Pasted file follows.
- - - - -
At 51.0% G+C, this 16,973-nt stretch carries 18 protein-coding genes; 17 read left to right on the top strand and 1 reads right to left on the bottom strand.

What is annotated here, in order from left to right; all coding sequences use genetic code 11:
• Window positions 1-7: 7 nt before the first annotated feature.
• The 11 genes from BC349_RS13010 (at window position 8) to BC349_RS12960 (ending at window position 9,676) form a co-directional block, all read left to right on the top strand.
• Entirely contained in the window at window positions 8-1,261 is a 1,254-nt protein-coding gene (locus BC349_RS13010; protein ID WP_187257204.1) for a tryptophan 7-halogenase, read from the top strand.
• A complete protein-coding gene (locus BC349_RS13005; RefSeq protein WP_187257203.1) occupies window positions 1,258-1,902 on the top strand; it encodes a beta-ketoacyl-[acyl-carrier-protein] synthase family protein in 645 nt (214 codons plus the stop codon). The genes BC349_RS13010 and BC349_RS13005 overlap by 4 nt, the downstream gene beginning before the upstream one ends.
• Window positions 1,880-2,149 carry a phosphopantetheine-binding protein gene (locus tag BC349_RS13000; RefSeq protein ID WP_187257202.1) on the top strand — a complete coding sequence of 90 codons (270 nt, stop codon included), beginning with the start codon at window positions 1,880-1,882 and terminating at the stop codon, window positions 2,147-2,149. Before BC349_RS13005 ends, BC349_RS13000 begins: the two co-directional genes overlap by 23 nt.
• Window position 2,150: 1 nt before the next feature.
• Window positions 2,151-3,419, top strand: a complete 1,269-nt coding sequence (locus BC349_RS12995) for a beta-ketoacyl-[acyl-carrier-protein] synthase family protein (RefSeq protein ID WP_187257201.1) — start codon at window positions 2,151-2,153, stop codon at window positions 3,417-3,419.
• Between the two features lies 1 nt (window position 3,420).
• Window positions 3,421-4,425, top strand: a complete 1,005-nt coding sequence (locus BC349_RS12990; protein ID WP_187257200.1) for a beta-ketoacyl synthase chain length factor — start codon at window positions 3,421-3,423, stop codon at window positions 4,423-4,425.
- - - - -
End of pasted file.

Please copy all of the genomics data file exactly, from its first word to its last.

At 51.0% G+C, this 16,973-nt stretch carries 18 protein-coding genes; 17 read left to right on the top strand and 1 reads right to left on the bottom strand.

What is annotated here, in order from left to right; all coding sequences use genetic code 11:
• Window positions 1-7: 7 nt before the first annotated feature.
• The 11 genes from BC349_RS13010 (at window position 8) to BC349_RS12960 (ending at window position 9,676) form a co-directional block, all read left to right on the top strand.
• Entirely contained in the window at window positions 8-1,261 is a 1,254-nt protein-coding gene (locus BC349_RS13010; protein ID WP_187257204.1) for a tryptophan 7-halogenase, read from the top strand.
• A complete protein-coding gene (locus BC349_RS13005; RefSeq protein WP_187257203.1) occupies window positions 1,258-1,902 on the top strand; it encodes a beta-ketoacyl-[acyl-carrier-protein] synthase family protein in 645 nt (214 codons plus the stop codon). The genes BC349_RS13010 and BC349_RS13005 overlap by 4 nt, the downstream gene beginning before the upstream one ends.
• Window positions 1,880-2,149 carry a phosphopantetheine-binding protein gene (locus tag BC349_RS13000; RefSeq protein ID WP_187257202.1) on the top strand — a complete coding sequence of 90 codons (270 nt, stop codon included), beginning with the start codon at window positions 1,880-1,882 and terminating at the stop codon, window positions 2,147-2,149. Before BC349_RS13005 ends, BC349_RS13000 begins: the two co-directional genes overlap by 23 nt.
• Window position 2,150: 1 nt before the next feature.
• Window positions 2,151-3,419, top strand: a complete 1,269-nt coding sequence (locus BC349_RS12995) for a beta-ketoacyl-[acyl-carrier-protein] synthase family protein (RefSeq protein ID WP_187257201.1) — start codon at window positions 2,151-2,153, stop codon at window positions 3,417-3,419.
• Between the two features lies 1 nt (window position 3,420).
• Window positions 3,421-4,425, top strand: a complete 1,005-nt coding sequence (locus BC349_RS12990; protein ID WP_187257200.1) for a beta-ketoacyl synthase chain length factor — start codon at window positions 3,421-3,423, stop codon at window positions 4,423-4,425.